Media Art Explores Image Histories: New Tools for Our Field


Presentation Title:

  • Media Art Explores Image Histories: New Tools for Our Field




  • The evolution of media art cannot be fully understood without its history; “depth of field” analyses of images can play an important role in facilitating our political and aesthetic analysis of the present.


    The starting point of the following comparisons is the visual manifesto of knowledge, L’Academie des Sciences et des Beaux-Arts, Sebastien Le Clerc created in 1698; here is a print from the Göttweig Graphic Collection. L’Academie can be described as summa of the grand project of mathematizing nature as propagated by Descartes and Newton. This digitization of a print, which can be magnified some sixteen thousand times, enables new access to the ‘dead medium’ of graphic prints and allows us to discover details that are barely recognizable in the original, for, to paraphrase Wölflin, “one only looks at for what one is able to see,” in order to make new questions and answers possible. Nested against a background of magnificent architecture, Le Clerc presents the grand spectrum of arts and sciences disciplines: mathematics, mechanics, physics, astronomy, music, anatomy, and philosophy are clearly recognizable. A great deal has been written about this work; I focus on the visual media, which commentators so far have ignored. Interestingly, today as we seek to understand the revolution concerning our visual perception, it is these visual media in Le Clerc’s picture that have been picked up by artists. When we zoom into the image, we see that Le Clerc’s summa is also a collection of the optical media of his time, like in a burning mirror: the physiological basis of spatial vision is represented as well as central perspective, with which this drawing aid also refers to the vellum used by Dürer.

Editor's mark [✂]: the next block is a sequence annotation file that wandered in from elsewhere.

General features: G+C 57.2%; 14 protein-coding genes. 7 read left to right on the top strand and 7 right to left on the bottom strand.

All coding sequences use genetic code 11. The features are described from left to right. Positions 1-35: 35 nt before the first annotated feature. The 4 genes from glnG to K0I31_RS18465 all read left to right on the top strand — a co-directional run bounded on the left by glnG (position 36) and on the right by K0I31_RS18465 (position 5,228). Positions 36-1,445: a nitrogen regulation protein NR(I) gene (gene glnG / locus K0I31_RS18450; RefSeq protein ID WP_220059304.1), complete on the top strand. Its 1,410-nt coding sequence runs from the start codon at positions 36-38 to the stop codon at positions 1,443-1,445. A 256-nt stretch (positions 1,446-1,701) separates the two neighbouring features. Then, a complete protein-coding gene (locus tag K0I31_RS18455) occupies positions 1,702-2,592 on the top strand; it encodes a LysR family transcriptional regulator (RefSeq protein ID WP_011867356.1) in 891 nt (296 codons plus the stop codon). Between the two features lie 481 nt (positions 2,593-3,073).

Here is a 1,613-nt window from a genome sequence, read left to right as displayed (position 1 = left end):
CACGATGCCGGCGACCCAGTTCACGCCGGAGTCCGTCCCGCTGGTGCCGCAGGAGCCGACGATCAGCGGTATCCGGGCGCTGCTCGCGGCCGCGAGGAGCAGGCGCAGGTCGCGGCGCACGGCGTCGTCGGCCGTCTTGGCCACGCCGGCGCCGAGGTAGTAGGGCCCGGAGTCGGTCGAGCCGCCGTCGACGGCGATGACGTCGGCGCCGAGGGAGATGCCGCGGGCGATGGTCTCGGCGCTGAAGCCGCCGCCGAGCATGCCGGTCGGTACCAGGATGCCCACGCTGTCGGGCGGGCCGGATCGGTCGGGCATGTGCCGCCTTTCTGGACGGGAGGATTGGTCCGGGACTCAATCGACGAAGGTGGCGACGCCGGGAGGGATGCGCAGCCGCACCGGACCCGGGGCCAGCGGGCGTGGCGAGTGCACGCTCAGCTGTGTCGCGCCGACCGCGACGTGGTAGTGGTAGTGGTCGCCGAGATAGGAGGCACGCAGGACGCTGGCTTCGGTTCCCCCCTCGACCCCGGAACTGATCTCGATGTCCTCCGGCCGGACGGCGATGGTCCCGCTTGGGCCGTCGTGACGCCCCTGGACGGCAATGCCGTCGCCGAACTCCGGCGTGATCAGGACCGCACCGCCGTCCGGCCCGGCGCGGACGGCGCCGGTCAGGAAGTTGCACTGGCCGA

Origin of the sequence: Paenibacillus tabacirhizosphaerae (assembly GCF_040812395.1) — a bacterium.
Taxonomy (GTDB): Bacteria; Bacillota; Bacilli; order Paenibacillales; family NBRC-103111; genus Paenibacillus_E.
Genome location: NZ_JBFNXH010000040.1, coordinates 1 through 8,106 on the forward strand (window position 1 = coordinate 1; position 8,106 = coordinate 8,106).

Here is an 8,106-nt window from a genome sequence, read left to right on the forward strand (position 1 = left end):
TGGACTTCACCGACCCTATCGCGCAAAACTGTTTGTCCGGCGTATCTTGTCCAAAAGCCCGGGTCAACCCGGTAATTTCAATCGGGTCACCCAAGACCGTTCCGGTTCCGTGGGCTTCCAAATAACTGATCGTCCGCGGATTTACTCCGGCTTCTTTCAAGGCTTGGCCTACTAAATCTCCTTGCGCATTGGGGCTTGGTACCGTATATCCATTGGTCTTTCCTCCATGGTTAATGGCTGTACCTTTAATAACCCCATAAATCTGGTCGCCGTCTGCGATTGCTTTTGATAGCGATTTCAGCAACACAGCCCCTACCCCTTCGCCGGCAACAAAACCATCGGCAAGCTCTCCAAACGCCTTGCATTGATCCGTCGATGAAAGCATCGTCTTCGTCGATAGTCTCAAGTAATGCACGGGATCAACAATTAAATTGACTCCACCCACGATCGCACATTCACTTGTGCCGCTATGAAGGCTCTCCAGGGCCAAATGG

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Related Links:

  • The video documentation of Oliver Grau’s keynote speech Media Art Explores Image Histories: New Tools For Our Field at ISEA2011 is available online in five parts. Please click on the the following links for Part IPart IIPart IIIPart IV, and Part V.